A possible cure for peanut allergies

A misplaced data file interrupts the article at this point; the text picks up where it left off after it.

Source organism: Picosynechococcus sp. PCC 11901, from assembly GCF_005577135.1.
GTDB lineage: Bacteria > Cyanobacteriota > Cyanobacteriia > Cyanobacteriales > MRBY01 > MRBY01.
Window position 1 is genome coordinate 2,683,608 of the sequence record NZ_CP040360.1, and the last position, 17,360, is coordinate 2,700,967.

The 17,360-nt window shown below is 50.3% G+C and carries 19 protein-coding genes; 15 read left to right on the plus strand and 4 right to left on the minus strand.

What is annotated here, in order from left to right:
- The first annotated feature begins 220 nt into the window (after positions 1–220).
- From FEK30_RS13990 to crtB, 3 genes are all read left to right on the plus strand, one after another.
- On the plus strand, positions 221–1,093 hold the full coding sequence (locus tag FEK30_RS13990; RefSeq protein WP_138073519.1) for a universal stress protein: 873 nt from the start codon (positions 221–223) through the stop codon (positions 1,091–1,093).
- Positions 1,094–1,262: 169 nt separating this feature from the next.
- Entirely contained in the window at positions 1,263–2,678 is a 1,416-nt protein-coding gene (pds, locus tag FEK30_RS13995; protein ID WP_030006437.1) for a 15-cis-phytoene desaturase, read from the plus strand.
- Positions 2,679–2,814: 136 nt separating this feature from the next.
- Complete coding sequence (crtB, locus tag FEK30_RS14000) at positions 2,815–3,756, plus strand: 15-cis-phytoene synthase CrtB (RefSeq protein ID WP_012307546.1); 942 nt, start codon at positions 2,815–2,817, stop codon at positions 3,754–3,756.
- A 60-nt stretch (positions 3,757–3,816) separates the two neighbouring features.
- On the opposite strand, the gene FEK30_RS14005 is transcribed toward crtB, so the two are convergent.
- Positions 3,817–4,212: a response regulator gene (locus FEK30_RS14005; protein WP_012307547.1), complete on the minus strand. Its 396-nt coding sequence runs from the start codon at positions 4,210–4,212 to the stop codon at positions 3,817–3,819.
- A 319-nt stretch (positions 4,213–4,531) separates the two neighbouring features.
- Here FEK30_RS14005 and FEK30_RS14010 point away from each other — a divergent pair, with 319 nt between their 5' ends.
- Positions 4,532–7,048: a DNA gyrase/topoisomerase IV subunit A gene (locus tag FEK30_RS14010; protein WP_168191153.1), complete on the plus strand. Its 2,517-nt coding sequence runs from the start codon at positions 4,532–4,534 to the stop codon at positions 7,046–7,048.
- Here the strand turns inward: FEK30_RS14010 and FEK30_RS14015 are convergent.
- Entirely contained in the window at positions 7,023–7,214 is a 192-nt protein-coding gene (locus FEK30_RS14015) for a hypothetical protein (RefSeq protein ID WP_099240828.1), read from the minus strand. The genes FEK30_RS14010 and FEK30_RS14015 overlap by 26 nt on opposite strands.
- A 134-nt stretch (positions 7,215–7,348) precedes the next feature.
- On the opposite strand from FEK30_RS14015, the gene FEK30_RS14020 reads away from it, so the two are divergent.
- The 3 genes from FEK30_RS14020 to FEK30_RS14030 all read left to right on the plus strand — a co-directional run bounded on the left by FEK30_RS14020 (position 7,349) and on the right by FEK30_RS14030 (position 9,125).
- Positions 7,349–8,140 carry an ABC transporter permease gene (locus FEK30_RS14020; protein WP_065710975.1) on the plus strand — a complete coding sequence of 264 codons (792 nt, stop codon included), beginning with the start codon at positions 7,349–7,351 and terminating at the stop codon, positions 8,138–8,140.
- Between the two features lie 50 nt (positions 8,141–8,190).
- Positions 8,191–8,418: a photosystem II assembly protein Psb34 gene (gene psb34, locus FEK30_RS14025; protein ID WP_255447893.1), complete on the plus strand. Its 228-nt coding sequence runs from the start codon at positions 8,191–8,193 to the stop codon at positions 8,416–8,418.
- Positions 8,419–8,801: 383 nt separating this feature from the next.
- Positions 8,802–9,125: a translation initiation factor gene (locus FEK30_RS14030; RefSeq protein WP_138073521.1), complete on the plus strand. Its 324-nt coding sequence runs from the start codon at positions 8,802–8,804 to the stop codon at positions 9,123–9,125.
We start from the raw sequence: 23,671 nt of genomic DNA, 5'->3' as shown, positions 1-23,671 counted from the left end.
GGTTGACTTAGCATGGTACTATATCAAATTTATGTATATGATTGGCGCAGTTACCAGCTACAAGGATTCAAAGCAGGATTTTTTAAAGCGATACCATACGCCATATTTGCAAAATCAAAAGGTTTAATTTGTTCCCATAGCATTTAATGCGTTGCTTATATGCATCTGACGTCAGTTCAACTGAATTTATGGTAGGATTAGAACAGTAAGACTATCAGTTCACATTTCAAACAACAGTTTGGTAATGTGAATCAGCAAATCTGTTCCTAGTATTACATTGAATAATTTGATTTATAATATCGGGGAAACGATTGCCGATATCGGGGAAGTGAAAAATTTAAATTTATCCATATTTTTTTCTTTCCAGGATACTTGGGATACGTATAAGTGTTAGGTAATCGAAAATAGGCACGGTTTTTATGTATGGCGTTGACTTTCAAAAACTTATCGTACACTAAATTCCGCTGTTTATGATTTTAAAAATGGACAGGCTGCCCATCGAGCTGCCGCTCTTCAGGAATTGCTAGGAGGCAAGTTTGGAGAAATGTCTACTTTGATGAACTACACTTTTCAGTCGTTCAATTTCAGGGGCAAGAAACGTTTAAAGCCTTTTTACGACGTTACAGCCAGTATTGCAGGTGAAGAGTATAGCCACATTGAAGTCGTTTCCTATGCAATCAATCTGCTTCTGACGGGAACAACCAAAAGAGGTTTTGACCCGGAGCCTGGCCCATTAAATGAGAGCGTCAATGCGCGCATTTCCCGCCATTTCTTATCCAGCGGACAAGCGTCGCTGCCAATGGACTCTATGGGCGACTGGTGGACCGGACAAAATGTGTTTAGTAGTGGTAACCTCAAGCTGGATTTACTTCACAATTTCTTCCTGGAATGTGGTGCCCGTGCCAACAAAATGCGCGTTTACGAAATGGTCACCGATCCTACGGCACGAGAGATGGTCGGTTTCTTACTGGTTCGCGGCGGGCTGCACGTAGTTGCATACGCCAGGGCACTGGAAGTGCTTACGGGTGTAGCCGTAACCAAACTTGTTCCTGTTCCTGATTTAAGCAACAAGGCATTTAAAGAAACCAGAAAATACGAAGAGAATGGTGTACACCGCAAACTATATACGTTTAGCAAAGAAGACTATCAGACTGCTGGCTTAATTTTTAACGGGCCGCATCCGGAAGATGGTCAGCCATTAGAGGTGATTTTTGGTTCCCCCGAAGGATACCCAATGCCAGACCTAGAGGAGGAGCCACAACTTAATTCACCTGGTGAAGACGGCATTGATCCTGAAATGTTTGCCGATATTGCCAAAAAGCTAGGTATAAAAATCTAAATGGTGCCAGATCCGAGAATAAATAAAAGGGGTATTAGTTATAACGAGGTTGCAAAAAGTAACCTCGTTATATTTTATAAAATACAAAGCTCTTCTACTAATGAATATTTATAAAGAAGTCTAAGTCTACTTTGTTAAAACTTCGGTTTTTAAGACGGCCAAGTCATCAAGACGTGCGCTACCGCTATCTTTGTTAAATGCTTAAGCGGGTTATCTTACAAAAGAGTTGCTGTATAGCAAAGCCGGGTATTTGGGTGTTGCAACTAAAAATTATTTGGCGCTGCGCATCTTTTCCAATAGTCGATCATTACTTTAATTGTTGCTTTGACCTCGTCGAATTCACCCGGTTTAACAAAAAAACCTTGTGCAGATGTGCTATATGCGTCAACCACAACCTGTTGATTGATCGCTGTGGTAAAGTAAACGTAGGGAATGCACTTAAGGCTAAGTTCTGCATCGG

A breakthrough new treatment for peanut allergies has enabled previously allergic children to eat the nuts without reaction for four years, raising hopes of a longterm cure for this increasingly common and sometimes life-threatening condition. About 1.4 percent of U.S. children were allergic to peanuts in 2008, up threefold from 1997, reports The Guardian (U.K.). Scientists have long been experimenting with peanut oral immunotherapy, in which sufferers are exposed to increasing doses of peanut protein in order to coax their immune system into developing a tolerance to the allergen. A team at Murdoch Childrens Research Institute in Australia took this treatment one step further, by c ombining the peanut protein with a probiotic. They assigned 56 children with peanut allergy to receive a daily dose of either the probiotic-protein combination, or a placebo. At the end of the 18-month study period, 82 percent of those given the treatment had gained tolerance to peanuts, compared with only 4_percent of the placebo group. When the kids were retested four years later, most of those who had gained the initial tolerance were still eating peanuts as part of their normal diet. The treatment needs further research, and won’t be publicly available for at least another five years. But study author Mimi Tang says her findings “show that the probiotic-peanut combination can actually change the immune response to peanuts and provide benefits, long-term, years after” the treatment is stopped.